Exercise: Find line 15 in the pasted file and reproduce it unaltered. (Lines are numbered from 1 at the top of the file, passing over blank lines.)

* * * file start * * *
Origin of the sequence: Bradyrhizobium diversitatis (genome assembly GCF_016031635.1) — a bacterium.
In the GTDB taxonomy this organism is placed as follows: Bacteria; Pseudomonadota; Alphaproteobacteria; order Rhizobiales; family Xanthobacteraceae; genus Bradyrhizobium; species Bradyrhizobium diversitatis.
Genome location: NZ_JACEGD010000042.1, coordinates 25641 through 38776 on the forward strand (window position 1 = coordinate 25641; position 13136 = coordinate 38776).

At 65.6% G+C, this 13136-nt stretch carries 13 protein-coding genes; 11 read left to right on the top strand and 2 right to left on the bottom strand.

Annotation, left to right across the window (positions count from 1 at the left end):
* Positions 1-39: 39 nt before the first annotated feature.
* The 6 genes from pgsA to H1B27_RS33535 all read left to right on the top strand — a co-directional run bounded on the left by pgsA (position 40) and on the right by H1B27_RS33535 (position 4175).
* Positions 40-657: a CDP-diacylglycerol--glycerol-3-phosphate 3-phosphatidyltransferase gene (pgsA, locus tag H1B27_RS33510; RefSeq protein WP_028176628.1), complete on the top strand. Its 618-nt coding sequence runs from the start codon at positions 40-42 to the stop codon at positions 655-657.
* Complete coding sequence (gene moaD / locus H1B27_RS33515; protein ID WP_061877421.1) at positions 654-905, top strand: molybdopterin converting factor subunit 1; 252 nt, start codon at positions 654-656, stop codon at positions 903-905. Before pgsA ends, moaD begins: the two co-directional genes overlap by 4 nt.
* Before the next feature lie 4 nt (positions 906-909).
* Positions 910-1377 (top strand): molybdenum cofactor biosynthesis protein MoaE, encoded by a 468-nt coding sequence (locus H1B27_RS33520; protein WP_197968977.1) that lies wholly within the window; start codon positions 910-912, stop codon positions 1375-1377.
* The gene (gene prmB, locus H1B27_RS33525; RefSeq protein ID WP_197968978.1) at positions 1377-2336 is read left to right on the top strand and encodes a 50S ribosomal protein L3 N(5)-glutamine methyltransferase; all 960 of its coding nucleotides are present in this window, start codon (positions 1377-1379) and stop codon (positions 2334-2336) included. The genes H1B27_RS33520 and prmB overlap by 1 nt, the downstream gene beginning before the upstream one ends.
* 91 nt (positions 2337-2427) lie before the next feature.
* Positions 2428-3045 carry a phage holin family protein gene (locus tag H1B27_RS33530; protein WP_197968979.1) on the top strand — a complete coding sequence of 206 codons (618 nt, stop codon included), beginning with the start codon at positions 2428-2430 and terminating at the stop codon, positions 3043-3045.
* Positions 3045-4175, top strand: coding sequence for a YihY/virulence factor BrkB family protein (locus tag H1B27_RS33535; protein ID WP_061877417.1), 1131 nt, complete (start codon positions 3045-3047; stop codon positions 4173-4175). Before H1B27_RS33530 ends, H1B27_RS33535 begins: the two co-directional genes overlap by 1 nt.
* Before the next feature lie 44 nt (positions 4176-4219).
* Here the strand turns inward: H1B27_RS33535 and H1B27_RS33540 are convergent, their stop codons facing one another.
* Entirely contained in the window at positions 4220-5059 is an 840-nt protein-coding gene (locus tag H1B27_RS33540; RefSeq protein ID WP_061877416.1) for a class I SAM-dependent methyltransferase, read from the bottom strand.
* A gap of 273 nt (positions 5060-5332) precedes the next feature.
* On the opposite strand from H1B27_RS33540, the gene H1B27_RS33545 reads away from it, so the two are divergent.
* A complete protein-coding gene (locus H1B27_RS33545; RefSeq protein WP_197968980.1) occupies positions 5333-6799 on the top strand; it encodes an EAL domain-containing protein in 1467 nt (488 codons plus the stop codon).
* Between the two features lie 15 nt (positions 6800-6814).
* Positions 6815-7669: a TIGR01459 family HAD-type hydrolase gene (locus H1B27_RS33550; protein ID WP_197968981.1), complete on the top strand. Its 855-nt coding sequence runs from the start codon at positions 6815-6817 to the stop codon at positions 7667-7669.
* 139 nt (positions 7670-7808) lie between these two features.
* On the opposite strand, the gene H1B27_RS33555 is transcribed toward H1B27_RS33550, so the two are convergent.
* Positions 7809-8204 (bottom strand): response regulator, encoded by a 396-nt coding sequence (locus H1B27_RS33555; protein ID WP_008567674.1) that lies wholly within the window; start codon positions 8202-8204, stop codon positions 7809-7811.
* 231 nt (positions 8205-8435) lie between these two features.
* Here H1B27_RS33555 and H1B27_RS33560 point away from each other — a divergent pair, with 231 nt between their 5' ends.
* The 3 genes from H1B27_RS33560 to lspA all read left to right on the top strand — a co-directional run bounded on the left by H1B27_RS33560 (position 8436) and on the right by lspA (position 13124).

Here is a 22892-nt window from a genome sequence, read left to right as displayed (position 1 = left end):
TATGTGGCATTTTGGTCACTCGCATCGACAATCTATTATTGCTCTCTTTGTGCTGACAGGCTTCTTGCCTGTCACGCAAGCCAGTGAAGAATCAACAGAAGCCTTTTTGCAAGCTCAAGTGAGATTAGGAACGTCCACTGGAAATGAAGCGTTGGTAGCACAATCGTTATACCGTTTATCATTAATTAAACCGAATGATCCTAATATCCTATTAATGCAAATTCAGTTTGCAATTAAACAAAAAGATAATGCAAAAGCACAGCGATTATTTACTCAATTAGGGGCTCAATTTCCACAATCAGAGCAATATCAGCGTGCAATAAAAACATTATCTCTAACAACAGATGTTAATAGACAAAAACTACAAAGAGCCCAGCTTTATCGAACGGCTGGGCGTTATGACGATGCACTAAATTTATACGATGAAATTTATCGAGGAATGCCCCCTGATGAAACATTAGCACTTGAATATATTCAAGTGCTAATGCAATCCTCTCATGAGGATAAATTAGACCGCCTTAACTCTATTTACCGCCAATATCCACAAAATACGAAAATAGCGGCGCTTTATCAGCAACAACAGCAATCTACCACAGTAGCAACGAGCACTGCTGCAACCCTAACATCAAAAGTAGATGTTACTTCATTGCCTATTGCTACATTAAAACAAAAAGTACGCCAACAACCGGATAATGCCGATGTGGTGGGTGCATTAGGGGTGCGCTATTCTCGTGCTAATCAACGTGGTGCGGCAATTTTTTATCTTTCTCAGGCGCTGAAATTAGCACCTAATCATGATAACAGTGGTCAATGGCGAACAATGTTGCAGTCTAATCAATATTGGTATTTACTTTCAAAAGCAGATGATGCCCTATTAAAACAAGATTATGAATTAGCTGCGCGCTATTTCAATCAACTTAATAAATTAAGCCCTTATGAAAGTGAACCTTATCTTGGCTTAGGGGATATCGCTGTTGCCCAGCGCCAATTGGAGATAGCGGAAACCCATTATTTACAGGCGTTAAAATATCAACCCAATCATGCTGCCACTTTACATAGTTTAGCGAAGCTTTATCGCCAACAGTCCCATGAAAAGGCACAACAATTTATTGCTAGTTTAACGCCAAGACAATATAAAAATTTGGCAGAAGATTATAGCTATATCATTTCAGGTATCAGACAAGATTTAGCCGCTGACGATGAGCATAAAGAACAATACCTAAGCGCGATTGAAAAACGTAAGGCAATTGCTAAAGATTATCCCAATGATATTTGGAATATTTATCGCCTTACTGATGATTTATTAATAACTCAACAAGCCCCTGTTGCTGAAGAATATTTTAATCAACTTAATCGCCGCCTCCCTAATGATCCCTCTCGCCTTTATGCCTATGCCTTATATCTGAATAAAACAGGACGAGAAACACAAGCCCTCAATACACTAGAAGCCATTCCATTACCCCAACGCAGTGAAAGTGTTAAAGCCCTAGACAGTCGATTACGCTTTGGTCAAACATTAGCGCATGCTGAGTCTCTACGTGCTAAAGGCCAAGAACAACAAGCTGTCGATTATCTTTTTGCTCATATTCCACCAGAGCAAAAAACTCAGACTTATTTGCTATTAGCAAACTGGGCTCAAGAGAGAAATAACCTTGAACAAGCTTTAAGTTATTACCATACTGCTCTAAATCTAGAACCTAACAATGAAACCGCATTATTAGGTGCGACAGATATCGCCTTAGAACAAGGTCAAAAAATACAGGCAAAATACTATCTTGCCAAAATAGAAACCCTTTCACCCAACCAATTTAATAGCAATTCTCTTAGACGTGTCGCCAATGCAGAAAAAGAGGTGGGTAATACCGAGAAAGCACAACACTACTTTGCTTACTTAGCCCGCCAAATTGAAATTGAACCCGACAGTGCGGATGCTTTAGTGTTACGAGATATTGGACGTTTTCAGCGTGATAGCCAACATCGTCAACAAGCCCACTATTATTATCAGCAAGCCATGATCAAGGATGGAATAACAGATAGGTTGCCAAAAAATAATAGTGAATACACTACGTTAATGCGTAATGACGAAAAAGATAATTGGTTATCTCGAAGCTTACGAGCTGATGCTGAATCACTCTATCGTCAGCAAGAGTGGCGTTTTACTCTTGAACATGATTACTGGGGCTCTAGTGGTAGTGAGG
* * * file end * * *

* Positions 3045-4175, top strand: coding sequence for a YihY/virulence factor BrkB family protein (locus tag H1B27_RS33535; protein ID WP_061877417.1), 1131 nt, complete (start codon positions 3045-3047; stop codon positions 4173-4175). Before H1B27_RS33530 ends, H1B27_RS33535 begins: the two co-directional genes overlap by 1 nt.